Lindsey Graham: Congress Has Israel's Back

Sen. Lindsey Graham / AP

Sen. Lindsey Graham (R., S.C.) said that the anchor of the U.S.-Israel relationship is Congress and that "when it comes to military assistance and economic assistance, "Congress is firmly in Israel's camp."

In a lengthy interview with Israel Hayom, Graham firmly stated that there is bipartisan support for the notion that sanctions were key to bringing Iran to the table and to the idea that sanctions must be reimposed if Iran walks away from the table or if they cheat on any deal.

Graham emphasized that congressional approval for any deal with Iran must not be bypassed by the White House.

"They seem to want our approval when it comes to operations in Syria and Iraq. We, the Congress, created the sanctions, and we should have a say on whether the deal justifies lifting the sanctions. I don't know how this will turn out, but I think there will be a strong bipartisan vote in favor of the idea that any deal between the P5+1 [and Iran] should come before Congress before the sanctions are lifted. I can't think of a more important decision that the world will make in 2015 than how to handle the nuclear ambitions of the ayatollahs in Iran.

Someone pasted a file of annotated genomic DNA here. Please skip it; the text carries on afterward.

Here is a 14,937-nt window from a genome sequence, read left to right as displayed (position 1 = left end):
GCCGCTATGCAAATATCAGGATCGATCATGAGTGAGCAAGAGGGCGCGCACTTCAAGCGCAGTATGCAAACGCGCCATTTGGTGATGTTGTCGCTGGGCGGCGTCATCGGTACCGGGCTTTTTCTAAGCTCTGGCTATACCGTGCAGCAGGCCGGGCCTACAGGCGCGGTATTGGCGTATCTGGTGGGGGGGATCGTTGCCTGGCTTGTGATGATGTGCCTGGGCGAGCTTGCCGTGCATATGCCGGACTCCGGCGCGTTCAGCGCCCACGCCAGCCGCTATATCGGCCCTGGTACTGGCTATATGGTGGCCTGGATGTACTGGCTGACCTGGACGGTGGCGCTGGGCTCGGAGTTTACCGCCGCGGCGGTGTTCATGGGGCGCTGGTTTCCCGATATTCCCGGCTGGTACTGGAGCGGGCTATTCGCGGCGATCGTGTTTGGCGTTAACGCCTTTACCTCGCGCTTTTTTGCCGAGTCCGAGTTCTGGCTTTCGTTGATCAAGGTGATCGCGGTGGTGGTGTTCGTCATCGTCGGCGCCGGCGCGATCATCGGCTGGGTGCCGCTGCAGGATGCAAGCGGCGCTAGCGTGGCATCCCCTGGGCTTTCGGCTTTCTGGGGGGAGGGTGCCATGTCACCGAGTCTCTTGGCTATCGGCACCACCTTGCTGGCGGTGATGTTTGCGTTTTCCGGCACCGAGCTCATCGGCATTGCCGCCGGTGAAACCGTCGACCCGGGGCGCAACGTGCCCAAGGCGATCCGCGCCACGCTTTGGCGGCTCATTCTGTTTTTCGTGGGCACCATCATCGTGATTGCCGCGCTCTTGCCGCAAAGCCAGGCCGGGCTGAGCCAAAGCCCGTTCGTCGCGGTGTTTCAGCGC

"Islamic State and al-Qaida and radical Islam are a threat to our way of life. The Arab world is beginning to see radical Islam as a threat to their way of life as well. There is an opportunity here for the United States, Europe, the Israelis and Arab states to work together against two common enemies: radical Islam and the nuclear ambitions of the ayatollahs in Tehran."

Graham also disagreed that the decision to renew ties with Cuba locked up the 2016 election for Democrats, and stated that Cuba did not deserve normalized relations with the United States.

"The idea of normalized relations with Cuba? Sign me up. But the Castro brothers [former president Fidel and current president Raul] did nothing to deserve it. Iran is watching this administration and I worry about the signal we're sending. The Castro brothers got everything they wanted for decades, and democracy got very little in return. I think it was a bad deal. I don't mind one day normalizing relations with Cuba, but you have to show progress. If we're not for democracy, who will be? If we're not for freedom, who will be?

That's why the relationship between Israel and the U.S. is unique, because Israel is unique. There are no Arab democracies. We are going to be a friend to those who embrace tolerance and freedom and allow people to express themselves and reach their goals as individuals. If we're not a friend of that, who will be? When you abandon those who seek those freedoms, you will one day lose yours."

The full interview with Graham can be read at Israel Hayom.